In Reddit’s ‘Formative’ series, various software engineers, CEOs and company founders reveal the formative moments that helped shape their venture. What made them want to follow their career path? And what hardships did they face?
There are patterns in each story that are worth noting:
- Not everyone knows what they want to do, they only know what they like doing.
- Problems spark ideas. These ideas are a product of a passionate need to change, create or help.
- Anyone can create something and form a business. (Believe it or not, degrees and PhDs aren’t always necessary!)
I have chosen three important interviews to share with you.
Steve Wozinak, Apple co-founder
‘What is my talent? My talent is designing computers. That was a goal that was so deep in my core, it doesn’t go away.’
Wozinak’s formative moment came from an interest in engineering and coding. From a young age, with the encouragement of his parents and teachers, he taught himself how to build his own transistor radios and small computers. His passion grew until eventually he pitched the idea of the ‘personal computer’ to HP. They rejected him six times.
In spite of this, he and his co-founders (Steve Jobs and Ronald Wayne) continued to create ideas. This passion, creativity and desire for change was the beginning of one of the world’s largest companies: Apple. I think it’s safe to say that he’s done fairly well for himself.
Tracey Chou, Pinterest software engineer
‘Pinterest was the first place where I walked in and felt like I was treated as an engineer, not a female engineer […] I never felt that I was so empowered just to go do awesome stuff.’
Like many of us, Chou never had a ‘career calling’. She took a course in Electrical Engineering at university simply because her parents were engineers too. Luckily for her, she was extremely talented and passionate about the subject.
Not only has Chou helped to scale Pinterest to the size it is today, she also fights diversity issues within the technology industry. After public pressure from Chou in 2013, large companies, such as Google and Microsoft, have released their own diversity reports, and she continues to encourage tech businesses to employee more women.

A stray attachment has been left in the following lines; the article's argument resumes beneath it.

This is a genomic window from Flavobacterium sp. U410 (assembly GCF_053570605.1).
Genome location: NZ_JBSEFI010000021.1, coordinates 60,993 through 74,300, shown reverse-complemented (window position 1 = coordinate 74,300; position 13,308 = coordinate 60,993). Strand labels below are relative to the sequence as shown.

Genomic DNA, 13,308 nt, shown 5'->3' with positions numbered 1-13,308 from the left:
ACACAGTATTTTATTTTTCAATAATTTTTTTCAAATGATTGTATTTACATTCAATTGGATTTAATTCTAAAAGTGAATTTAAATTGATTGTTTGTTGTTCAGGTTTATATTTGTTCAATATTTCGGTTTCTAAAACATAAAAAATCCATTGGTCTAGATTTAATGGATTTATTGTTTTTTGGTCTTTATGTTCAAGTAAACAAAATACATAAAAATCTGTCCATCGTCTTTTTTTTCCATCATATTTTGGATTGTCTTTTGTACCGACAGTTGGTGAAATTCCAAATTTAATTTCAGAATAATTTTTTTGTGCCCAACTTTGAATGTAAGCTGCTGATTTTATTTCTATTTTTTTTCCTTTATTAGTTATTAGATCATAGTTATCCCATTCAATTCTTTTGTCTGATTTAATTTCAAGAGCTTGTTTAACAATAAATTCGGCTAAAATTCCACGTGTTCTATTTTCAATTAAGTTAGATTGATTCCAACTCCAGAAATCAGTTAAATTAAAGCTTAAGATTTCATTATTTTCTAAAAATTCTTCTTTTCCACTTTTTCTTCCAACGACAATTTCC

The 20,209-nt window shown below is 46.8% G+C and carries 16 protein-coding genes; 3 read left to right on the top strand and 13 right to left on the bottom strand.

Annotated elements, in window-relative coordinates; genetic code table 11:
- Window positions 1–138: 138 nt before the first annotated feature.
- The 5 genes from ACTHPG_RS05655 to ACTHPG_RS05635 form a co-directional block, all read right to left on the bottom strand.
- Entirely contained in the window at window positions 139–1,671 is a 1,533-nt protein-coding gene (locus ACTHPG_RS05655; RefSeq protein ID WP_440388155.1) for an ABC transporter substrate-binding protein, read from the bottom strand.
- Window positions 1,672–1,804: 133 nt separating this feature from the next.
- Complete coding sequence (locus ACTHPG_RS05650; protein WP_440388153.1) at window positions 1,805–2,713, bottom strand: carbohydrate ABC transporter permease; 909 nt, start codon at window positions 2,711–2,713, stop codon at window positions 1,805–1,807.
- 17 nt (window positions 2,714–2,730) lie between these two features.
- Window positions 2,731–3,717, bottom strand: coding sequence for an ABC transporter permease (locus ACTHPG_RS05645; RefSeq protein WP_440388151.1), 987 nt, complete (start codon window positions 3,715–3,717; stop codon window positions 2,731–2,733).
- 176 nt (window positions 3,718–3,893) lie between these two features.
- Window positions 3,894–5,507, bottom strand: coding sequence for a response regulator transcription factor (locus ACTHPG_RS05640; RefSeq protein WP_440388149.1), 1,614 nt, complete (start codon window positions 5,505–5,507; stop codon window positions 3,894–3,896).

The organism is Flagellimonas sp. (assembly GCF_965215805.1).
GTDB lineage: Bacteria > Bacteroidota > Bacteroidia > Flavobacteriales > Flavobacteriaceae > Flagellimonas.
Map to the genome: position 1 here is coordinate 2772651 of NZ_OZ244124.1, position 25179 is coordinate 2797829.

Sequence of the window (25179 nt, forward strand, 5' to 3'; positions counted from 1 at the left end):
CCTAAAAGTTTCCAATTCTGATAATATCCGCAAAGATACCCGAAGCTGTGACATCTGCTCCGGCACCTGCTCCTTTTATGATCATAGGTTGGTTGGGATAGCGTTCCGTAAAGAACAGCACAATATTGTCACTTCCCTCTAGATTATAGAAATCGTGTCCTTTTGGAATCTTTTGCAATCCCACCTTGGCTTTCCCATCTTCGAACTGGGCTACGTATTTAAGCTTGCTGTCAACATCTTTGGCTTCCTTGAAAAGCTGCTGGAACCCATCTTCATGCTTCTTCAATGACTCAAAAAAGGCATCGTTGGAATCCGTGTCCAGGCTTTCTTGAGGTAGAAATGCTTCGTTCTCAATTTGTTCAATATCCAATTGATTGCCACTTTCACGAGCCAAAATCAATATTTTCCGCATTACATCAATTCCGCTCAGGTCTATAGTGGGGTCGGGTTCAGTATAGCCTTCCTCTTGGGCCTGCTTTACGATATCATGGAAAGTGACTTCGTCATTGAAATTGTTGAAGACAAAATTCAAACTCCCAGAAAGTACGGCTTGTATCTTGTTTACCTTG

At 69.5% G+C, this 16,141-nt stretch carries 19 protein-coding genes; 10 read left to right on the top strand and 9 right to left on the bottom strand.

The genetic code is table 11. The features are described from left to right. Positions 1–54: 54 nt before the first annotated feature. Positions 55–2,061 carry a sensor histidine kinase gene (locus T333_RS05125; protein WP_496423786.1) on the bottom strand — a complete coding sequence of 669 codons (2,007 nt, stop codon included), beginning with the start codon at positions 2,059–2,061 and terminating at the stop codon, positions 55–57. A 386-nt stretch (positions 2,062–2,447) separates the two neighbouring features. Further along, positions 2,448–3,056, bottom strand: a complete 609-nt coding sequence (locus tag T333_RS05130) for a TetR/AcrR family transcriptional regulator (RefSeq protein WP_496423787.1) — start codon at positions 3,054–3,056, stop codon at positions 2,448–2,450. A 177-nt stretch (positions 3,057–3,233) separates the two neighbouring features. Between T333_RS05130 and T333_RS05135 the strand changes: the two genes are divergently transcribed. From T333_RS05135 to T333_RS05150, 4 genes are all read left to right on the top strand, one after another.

Rana el Kaliouby, Chief Science Officer of Affectiva
‘I had this kind of ‘aha!’ moment that made me realise that my research and PHD was not just going to be about improving how humans and machines interact, but ultimately it was about how humans connect with other humans.’
Kaliouby’s formative moment came from a personal inability to communicate her feelings through technology. While studying for her PhD at Cambridge University, she often messaged her family through ICQ’s instant messaging platform. ‘It felt like it was very transactional’, she says in the interview. This is where her venture into emotion recognition software started.
In 2006, she and her team began developing wearable glasses for individuals on the autism spectrum. As more and more companies expressed interest in incorporating the technology, Kaliouby realised that this software wasn’t just for academic research: it was for the everyday person.
Some words of advice
All of the figures interviewed faced some resistance on the journey to success. Whether it was pushing for technological change in an industry unwilling to adapt, facing gender discrimination or simply feeling like quitting – they all had a hard time breathing life into their ideas.
So what can your business learn from this?
A formative moment is a gut feeling for creating change. Firstly, if your business is heading in a certain, unified direction – push for the change you want to see. Then create a culture in your business that centres on what you want to construct, provide and solve for both yourselves and others. Make this your goal and, no matter how hard it gets, always strive to achieve it.